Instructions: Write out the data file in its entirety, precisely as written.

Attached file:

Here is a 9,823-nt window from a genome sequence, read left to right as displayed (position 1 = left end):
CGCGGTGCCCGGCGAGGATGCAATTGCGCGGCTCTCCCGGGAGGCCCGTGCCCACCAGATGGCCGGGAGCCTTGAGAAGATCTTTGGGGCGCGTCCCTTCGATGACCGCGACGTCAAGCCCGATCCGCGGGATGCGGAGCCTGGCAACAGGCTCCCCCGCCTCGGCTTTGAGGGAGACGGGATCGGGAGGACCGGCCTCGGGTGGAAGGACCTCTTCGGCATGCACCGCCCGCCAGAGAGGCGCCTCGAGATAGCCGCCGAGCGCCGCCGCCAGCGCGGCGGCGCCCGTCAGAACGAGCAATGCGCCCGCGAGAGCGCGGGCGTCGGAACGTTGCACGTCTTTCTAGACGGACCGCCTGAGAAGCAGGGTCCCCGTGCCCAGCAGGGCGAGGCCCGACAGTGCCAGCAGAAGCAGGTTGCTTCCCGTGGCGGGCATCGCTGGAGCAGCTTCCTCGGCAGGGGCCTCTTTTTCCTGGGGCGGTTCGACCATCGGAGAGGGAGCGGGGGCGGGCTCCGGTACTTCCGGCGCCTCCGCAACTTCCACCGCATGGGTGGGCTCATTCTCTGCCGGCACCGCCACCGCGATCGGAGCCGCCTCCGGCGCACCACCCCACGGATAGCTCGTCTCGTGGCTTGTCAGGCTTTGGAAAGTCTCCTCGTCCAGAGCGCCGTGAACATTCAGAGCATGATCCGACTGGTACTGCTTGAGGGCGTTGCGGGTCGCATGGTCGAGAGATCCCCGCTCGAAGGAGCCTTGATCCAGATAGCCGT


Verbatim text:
Here is a 9,823-nt window from a genome sequence, read left to right as displayed (position 1 = left end):
CGCGGTGCCCGGCGAGGATGCAATTGCGCGGCTCTCCCGGGAGGCCCGTGCCCACCAGATGGCCGGGAGCCTTGAGAAGATCTTTGGGGCGCGTCCCTTCGATGACCGCGACGTCAAGCCCGATCCGCGGGATGCGGAGCCTGGCAACAGGCTCCCCCGCCTCGGCTTTGAGGGAGACGGGATCGGGAGGACCGGCCTCGGGTGGAAGGACCTCTTCGGCATGCACCGCCCGCCAGAGAGGCGCCTCGAGATAGCCGCCGAGCGCCGCCGCCAGCGCGGCGGCGCCCGTCAGAACGAGCAATGCGCCCGCGAGAGCGCGGGCGTCGGAACGTTGCACGTCTTTCTAGACGGACCGCCTGAGAAGCAGGGTCCCCGTGCCCAGCAGGGCGAGGCCCGACAGTGCCAGCAGAAGCAGGTTGCTTCCCGTGGCGGGCATCGCTGGAGCAGCTTCCTCGGCAGGGGCCTCTTTTTCCTGGGGCGGTTCGACCATCGGAGAGGGAGCGGGGGCGGGCTCCGGTACTTCCGGCGCCTCCGCAACTTCCACCGCATGGGTGGGCTCATTCTCTGCCGGCACCGCCACCGCGATCGGAGCCGCCTCCGGCGCACCACCCCACGGATAGCTCGTCTCGTGGCTTGTCAGGCTTTGGAAAGTCTCCTCGTCCAGAGCGCCGTGAACATTCAGAGCATGATCCGACTGGTACTGCTTGAGGGCGTTGCGGGTCGCATGGTCGAGAGATCCCCGCTCGAAGGAGCCTTGATCCAGATAGCCGT